How green is my power supply?
Most electronic devices work best with direct current power. Thomas Edison advocated dc power distribution, but we use George Westinghouse’s ac power distribution system because, as Nicola Tesla pointed out, you can move electricity over long distances much more efficiently as high-voltage, low-current ac.
Most electronic devices work best with direct current power. Thomas Edison advocated dc power distribution, but we use George Westinghouse’s ac power distribution system because, as Nicola Tesla pointed out, you can move electricity over long distances much more efficiently as high-voltage, low-current ac. Once you get electric power where you need it, however, the fact remains that you need dc to do anything useful but make light and heat.
DC power supplies consist of a rectifier section that produces unregulated dc, and a regulator section that stabilizes the output level. The final result is 'clean' dc power suited to the final, useful electronic device.
A dc power supply’s job, then, is to convert ac supply current to dc at whatever voltage your end equipment needs. As shown in “Linear regulated power supply,” a dc power supply does the conversion in two stages: rectification and regulation.
Rectification converts ac current, which periodically switches flow direction, to dc current, which doesn’t. The full wave bridge rectifier shown puts out pulsating dc, which includes a heavy dose of ac mixed in with the dc. Generally, a low-pass filter follows to clean out most of this residual ac.
Regulation provides control. Linear regulators control the output voltage or current with a network of variable resistors controlled by feedback from the output.
The problem with linear regulators is that those transistors dissipate electric power as heat. Linear power supplies generally waste as much power as they deliver. Not good!
The essential difference between “Switched-mode power supply” (see graphic; often called “switching supplies” or simply “switchers”) and linear power supplies is how they regulate current. Instead of keeping dc current flowing at all times, then regulating it with partially turned-on transistors, switchers cycle their regulating transistors between fully turned on and fully off. Regulation comes from modifying the duty cycle (fraction of time the switch is on) based on feedback from the supply’s final output.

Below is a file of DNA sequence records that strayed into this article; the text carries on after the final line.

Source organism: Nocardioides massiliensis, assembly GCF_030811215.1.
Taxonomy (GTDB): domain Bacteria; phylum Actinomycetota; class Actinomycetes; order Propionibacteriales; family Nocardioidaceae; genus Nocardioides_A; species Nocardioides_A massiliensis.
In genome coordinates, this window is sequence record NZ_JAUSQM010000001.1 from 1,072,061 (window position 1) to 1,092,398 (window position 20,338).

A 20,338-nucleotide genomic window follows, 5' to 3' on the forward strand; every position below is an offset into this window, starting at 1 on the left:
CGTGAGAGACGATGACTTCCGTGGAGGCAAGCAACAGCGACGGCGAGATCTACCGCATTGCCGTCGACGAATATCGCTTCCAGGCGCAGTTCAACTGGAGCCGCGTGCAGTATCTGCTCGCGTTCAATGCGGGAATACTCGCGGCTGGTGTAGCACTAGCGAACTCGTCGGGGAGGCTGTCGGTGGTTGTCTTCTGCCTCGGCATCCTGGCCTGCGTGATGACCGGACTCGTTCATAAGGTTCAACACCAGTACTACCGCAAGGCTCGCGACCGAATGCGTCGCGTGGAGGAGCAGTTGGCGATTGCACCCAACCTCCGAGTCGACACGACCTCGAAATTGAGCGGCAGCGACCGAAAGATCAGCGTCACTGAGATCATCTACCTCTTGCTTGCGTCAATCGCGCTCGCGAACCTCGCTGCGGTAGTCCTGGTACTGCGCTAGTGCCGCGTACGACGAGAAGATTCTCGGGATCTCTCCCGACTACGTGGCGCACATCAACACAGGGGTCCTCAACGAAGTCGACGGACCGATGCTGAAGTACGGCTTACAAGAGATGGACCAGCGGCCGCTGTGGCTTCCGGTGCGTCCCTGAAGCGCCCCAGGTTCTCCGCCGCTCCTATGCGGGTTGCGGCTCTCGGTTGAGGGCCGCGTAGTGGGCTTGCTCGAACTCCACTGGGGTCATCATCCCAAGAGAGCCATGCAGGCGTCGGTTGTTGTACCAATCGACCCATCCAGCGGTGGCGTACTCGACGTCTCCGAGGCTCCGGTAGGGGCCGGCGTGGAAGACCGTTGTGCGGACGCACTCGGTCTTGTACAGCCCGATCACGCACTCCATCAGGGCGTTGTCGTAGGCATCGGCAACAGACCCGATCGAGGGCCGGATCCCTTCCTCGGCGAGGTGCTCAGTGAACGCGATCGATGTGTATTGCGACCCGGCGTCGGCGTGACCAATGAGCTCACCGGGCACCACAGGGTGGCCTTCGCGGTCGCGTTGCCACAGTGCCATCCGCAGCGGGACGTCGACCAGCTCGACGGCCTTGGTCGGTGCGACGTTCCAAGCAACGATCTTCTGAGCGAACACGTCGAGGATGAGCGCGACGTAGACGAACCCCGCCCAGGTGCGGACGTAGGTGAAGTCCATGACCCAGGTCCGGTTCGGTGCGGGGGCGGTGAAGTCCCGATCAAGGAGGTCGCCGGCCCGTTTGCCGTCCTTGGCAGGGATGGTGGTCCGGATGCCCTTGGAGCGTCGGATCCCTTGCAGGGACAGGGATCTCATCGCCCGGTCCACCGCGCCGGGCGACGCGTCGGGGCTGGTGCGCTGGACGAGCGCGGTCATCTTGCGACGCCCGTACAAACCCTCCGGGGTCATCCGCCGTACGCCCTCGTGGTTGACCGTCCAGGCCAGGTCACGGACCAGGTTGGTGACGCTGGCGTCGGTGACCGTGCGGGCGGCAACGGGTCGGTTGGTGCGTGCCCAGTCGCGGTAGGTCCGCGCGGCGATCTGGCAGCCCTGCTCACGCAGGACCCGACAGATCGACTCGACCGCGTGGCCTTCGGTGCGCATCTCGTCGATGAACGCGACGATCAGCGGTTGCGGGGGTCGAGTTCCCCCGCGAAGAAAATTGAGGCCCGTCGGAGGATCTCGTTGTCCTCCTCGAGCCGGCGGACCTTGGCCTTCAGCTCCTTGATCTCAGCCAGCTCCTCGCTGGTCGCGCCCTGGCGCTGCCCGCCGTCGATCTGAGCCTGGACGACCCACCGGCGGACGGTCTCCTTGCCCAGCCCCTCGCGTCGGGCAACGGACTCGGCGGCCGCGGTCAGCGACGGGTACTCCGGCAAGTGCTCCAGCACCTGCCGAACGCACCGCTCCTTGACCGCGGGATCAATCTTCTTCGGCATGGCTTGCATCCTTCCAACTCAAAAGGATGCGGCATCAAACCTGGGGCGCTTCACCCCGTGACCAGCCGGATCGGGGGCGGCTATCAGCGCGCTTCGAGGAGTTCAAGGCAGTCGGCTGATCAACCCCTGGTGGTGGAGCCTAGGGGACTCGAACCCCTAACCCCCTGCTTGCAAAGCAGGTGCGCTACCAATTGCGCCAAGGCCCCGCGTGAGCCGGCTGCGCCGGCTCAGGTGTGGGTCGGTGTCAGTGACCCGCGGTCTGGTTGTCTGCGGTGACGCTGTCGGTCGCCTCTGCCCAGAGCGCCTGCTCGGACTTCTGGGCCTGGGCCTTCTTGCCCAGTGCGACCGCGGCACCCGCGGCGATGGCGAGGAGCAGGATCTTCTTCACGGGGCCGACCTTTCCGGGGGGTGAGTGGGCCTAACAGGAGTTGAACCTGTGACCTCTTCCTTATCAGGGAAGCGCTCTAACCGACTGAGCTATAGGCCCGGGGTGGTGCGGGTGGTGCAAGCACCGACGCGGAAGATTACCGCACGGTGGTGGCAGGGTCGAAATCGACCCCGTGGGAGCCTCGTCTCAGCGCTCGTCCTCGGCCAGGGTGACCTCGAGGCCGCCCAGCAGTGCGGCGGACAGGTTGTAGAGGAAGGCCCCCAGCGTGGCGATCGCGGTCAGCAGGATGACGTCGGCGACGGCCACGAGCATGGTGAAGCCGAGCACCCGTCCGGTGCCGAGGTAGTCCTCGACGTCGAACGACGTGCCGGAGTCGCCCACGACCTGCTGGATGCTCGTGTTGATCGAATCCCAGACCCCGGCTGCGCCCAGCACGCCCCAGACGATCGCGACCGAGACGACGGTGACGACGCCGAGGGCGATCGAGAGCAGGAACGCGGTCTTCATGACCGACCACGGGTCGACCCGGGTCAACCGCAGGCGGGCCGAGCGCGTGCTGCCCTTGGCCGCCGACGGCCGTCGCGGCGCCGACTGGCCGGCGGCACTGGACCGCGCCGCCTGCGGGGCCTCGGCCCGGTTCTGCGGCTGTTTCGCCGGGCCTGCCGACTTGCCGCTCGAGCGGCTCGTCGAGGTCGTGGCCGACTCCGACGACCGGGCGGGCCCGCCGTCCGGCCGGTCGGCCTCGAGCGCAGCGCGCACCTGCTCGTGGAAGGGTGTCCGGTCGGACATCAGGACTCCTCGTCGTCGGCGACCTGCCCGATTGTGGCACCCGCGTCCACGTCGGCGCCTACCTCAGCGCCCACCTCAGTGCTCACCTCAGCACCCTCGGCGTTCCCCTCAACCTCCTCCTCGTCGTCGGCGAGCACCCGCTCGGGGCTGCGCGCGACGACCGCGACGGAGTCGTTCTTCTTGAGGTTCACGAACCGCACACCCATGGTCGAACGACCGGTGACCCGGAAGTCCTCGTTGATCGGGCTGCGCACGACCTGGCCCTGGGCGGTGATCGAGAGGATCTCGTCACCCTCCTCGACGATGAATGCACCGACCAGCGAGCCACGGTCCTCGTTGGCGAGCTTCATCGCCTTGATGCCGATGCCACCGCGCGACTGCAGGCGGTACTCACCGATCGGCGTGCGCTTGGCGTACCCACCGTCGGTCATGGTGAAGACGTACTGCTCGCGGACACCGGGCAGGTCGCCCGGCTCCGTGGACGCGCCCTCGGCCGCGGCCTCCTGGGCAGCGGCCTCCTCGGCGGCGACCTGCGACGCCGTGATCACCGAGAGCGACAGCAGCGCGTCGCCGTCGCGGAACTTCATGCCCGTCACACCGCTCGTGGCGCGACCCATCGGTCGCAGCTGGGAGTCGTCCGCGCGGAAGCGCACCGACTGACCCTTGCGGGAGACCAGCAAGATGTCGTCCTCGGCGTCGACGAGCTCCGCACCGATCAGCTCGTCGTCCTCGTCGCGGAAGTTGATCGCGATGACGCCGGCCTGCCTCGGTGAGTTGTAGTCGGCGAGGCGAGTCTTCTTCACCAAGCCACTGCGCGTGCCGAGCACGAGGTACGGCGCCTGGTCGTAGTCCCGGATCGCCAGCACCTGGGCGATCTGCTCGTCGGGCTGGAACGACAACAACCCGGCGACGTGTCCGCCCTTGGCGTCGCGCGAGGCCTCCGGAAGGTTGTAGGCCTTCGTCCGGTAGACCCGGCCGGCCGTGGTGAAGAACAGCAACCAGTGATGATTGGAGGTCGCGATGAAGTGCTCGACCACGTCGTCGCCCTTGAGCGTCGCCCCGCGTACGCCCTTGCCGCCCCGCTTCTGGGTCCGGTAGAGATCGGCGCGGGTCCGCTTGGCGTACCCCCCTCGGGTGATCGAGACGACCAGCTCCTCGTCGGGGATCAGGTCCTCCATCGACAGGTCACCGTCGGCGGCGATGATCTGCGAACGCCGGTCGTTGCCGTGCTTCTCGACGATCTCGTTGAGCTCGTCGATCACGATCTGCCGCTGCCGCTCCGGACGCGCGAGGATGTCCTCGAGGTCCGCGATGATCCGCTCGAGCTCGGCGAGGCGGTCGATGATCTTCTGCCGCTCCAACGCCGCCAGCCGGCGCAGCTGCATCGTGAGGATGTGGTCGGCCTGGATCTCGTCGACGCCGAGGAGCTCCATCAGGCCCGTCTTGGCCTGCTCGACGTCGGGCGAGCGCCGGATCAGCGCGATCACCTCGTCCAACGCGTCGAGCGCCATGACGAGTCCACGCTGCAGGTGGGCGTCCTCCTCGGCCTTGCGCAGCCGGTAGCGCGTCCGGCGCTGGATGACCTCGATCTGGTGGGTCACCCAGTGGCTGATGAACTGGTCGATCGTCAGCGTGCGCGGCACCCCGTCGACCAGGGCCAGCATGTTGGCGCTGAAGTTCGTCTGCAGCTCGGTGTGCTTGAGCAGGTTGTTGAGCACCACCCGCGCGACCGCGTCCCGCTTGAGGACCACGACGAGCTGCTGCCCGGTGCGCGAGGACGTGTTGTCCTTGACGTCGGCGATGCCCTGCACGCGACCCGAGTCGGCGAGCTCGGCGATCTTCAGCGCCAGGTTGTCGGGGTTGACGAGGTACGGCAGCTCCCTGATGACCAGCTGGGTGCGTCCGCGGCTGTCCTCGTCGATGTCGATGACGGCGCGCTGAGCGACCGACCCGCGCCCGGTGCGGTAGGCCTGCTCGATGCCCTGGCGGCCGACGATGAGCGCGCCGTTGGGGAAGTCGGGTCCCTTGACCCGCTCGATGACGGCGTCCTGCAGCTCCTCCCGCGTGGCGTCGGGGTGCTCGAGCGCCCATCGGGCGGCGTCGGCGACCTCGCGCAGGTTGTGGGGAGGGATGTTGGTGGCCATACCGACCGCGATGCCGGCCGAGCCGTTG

The regenerative filter following the pulse-width modulator smooths the pulses, averaging the current flow to produce a smooth dc output. I use the term “regenerative” to point out that there must be a dc path to ground bypassing the output under low- or no-load conditions. Otherwise the filter capacitors would charge up and regulation would be lost.
Switched-mode power supplies regulate dc power more efficiently than linear supplies by rapidly switching their regulating transistors between fully on and fully off. Controlling the duty cycle to provide the correct average at the filter's output provides regulation.
When a transistor is fully turned on, its resistance is at minimum—relatively close to zero. The power dissipation is therefore very close to zero because any current (squared) multiplied by zero resistance is zero.
When a transistor is fully turned off, its resistance is very high, but the current through it is practically zero. In that case, the power dissipation is practically zero as well because any high, but finite resistance times zero current (squared) is again zero.
Power loss, therefore, is much smaller than what a linear regulator would dissipate. Because regulator dissipation is so much lower, overall efficiency is higher, and heat generation is lower. Less heat generation means less heat transfer to the environment, which means the supply can be packaged in a smaller block. With less heat wasted, there is less draw from the power lines, so the step-down transformer can be smaller, which reduces its loss as well. Less powerline draw means less environmental pollution at the generating plant as well, making switch-mode power supplies environmentally friendly.
C.G. Masi is senior editor. Reach him at firstname.lastname@example.org .
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